Themed special events take place on the third Friday each month from 4 – 9 pm featuring live music, food and childrens’ activities. Local businesses, produce and craft vendors offer a wide variety of items for sale, and non-profit organizations share their mission stories with participants.

Merlefest, a diverse roots music festival, is dedicated to the memory of musician Merle Watson, son of Americana music’s icon, Doc Watson. Known worldwide, this annual event takes place the last weekend in April on the campus of Wilkes Community College.

Farmers Tailgate Markets

The Wilkesboro Open Air Market is held May through October beneath the canopy of Pin Oaks on Main Street in the Town Parking Lot every Friday from 4 – 8 pm.


Wilkesboro is located off US 421.

For more information

Wilkes County Tourism Development Authority

Blowing Rock

Blowing Rock is a quintessential mountain village with beautiful churches, a downtown with great shops and restaurants, and a quaint Main Street. Varied accommodations, restaurants, galleries and shopping round out its appeal.  But its history reaches back to the days before immigrant settlement.

Early History

Before 1752, when the Scotch-Irish began to settle the area, the windy cliffs surrounding Blowing Rock were home to the Cherokee and Catawba tribes. The Native legend of the Blowing Rock still survives today, giving supernatural mystery to the local winds and bearing witness to the influence of those first inhabitants.

Immigrant Settlement

The Greenes were the first immigrant family to settle in Blowing Rock. They established the site that became the Green Park Hotel property. During the Civil War, many husbands sent their wives and children to the safest place they knew–the mountains–while they fought in the war. After the war many men joined the families sheltered in Blowing Rock and made their permanent homes in the village.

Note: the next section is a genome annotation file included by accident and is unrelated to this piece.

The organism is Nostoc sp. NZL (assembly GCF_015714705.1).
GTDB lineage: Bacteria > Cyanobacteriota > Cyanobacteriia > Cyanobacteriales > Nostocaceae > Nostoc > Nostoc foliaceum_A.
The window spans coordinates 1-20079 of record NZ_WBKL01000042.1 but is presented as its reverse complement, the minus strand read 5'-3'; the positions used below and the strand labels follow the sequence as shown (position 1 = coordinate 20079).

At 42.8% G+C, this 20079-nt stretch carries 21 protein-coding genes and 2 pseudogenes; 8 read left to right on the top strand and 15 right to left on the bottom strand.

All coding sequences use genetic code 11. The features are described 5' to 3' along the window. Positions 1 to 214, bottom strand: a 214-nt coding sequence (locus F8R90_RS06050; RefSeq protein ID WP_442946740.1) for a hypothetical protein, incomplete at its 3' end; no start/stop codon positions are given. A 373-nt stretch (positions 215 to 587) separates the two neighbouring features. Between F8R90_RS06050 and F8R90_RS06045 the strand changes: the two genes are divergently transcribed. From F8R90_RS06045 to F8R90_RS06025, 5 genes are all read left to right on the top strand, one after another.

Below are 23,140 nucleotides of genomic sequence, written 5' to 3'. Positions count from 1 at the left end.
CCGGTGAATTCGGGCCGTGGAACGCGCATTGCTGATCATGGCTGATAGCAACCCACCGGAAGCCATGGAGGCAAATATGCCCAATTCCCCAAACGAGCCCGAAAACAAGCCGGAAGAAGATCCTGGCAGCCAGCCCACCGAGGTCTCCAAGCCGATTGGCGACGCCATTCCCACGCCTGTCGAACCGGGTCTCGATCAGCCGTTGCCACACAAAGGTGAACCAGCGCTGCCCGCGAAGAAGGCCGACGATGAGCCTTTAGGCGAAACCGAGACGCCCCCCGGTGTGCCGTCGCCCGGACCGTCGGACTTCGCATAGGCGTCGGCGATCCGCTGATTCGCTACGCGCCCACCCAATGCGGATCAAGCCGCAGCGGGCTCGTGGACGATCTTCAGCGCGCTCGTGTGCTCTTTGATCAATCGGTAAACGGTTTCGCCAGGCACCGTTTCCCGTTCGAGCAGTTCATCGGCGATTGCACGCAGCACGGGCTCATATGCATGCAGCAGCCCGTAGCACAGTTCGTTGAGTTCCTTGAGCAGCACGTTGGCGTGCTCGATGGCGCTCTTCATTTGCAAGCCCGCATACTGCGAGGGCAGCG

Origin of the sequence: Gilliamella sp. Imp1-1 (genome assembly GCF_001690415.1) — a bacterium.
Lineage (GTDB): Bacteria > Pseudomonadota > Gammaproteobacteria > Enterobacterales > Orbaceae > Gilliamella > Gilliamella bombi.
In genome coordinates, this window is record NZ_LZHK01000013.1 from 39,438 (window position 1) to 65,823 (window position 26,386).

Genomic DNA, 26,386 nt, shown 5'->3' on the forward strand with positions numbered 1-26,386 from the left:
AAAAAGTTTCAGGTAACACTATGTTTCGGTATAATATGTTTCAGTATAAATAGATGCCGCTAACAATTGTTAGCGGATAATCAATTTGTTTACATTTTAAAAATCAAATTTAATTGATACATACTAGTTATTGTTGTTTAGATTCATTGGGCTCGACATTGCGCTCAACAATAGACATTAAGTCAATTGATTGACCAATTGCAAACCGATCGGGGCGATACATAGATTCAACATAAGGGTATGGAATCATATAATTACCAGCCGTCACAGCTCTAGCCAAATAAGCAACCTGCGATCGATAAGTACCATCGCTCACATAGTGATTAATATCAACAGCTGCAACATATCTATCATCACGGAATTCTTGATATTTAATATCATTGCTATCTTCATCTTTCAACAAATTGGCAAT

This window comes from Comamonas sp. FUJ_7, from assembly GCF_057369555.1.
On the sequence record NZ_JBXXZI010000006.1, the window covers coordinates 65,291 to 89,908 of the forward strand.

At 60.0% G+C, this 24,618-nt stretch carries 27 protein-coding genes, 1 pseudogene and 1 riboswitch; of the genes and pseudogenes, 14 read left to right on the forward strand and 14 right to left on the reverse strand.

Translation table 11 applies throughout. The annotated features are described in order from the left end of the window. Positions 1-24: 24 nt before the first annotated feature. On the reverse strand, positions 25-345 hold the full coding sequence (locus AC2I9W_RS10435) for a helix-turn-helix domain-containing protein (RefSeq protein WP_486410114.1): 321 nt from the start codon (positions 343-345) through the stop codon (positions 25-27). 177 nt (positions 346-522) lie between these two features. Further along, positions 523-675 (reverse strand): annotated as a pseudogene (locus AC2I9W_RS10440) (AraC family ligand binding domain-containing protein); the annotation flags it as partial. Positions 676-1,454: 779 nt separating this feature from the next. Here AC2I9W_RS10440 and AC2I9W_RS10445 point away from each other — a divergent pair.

A Growing Village

On March 11, 1889, Blowing Rock was chartered and incorporated with a population of 300. As the village grew, word of Blowing Rock’s beauty and amenities spread, visitors became more common, and the economy became tourist-oriented. Hotels, inns and boarding houses prospered. Several of the grand hotels and homes still remain as anchors in the town’s landscape.

Blowing Rock Today

The Martin House, once a boarding house, is now home to a variety of shops on Main Street. Chetola Resort, no longer a private estate, is one of the most popular lodging establishments in the area. The Green Park Inn has been recently restored and now welcomes folks once more at the southern edge of town. The hotel is now part of the Green Park Historical District in Blowing Rock, encompassing other historic homes and properties. The Moses Cone Manor still stands overlooking the town.

A major preservation effort has been in place for the past decade to protect the proud historic heritage of the village and maintain the community character that so enhances this little town.

Hear the Story

Below, Listen to the legend of the Blowing Rock as recorded on one of the Blue Ridge National Heritage Area’s  Living Traditions Moments radio vignettes.

Parks & Museums

Adjacent to Blowing Rock is the Moses H. Cone Memorial Park, offering 26 miles of carriage trails for hiking and horseback riding. Trout Lake and Bass Lake provide fishing opportunities.

The Blowing Rock Art and History Museum houses exhibits, educational space and more on the corner of Main and Chestnut streets.

Local Attractions

  • The Blowing Rock is a natural formation overlooking the Pisgah Forest. A short scenic walk includes views of Grandfather Mountain, Table Rock, and Hawksbill.
  • The Hayes Performing Arts Center is back for a new season of live music and captivating productions. The state-of-the-art facility is located in Blowing Rock on Valley Blvd.
  • A Wild-West family theme park, Tweetsie Railroad features a three-mile steam-powered train ride through the North Carolina mountains.  The #12 “Tweetsie” is the last surviving narrow-gauge steam locomotive of the East Tennessee and Western North Carolina Railroad (ET&WNC) nicknamed “Tweetsie”, which ran train service from Johnson City TN to Boone NC from 1919 to 1940. The engine is listed on the National Register.